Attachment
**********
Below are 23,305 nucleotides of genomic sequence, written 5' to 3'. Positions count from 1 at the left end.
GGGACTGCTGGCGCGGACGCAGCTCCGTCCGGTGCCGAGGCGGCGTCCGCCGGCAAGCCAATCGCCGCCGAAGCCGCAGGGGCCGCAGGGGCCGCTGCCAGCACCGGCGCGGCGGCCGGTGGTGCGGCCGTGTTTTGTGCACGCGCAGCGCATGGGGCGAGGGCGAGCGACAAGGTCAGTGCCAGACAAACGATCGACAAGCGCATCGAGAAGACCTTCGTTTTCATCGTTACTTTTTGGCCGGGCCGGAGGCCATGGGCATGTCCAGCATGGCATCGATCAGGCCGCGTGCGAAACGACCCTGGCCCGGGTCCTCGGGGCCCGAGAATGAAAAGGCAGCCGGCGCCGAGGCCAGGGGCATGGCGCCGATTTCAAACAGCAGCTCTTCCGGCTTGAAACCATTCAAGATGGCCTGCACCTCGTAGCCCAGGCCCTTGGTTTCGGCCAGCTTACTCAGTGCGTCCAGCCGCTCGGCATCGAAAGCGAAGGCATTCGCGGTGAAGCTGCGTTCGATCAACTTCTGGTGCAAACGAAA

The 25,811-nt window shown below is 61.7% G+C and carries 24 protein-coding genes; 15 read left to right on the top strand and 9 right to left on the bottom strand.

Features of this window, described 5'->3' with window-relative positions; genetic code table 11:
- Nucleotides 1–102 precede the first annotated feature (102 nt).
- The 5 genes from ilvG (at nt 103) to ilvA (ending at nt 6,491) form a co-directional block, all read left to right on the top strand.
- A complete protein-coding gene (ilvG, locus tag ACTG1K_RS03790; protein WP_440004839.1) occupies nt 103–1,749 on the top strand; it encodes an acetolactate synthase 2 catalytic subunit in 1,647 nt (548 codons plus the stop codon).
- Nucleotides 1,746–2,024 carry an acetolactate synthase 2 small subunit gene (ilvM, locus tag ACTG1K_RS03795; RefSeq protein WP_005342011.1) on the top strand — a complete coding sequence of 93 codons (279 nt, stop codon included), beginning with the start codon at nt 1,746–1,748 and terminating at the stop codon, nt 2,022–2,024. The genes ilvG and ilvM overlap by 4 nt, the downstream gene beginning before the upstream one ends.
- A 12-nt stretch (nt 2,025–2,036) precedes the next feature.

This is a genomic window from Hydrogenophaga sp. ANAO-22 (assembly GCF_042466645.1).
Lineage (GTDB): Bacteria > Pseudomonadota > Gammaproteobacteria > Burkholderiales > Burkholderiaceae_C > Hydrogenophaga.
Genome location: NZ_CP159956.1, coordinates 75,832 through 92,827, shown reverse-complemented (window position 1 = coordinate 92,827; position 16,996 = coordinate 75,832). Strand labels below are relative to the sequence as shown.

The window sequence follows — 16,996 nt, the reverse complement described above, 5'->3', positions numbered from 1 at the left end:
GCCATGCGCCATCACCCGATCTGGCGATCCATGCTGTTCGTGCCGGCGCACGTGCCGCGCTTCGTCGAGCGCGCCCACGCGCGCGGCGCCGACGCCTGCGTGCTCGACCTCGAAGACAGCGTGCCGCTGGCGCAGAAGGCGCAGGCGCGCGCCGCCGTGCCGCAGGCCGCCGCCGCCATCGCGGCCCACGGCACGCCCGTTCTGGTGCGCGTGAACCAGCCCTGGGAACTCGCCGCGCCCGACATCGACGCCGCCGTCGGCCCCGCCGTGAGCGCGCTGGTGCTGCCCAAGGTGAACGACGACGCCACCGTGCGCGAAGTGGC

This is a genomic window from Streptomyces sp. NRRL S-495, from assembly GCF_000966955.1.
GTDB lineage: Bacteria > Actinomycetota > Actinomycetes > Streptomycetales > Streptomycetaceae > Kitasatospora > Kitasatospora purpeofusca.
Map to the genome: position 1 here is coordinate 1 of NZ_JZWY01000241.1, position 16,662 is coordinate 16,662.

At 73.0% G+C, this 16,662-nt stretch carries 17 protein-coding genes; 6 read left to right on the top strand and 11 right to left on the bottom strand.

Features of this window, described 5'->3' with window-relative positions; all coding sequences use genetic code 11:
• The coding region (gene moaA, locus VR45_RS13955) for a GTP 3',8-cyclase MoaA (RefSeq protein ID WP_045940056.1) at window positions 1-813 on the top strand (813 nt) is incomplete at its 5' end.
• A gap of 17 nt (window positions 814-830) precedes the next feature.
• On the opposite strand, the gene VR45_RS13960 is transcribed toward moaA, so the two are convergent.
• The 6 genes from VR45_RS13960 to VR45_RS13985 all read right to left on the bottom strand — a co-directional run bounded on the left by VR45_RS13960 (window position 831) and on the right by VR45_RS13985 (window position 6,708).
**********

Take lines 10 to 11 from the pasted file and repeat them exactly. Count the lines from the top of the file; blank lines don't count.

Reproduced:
This is a genomic window from Hydrogenophaga sp. ANAO-22 (assembly GCF_042466645.1).
Lineage (GTDB): Bacteria > Pseudomonadota > Gammaproteobacteria > Burkholderiales > Burkholderiaceae_C > Hydrogenophaga.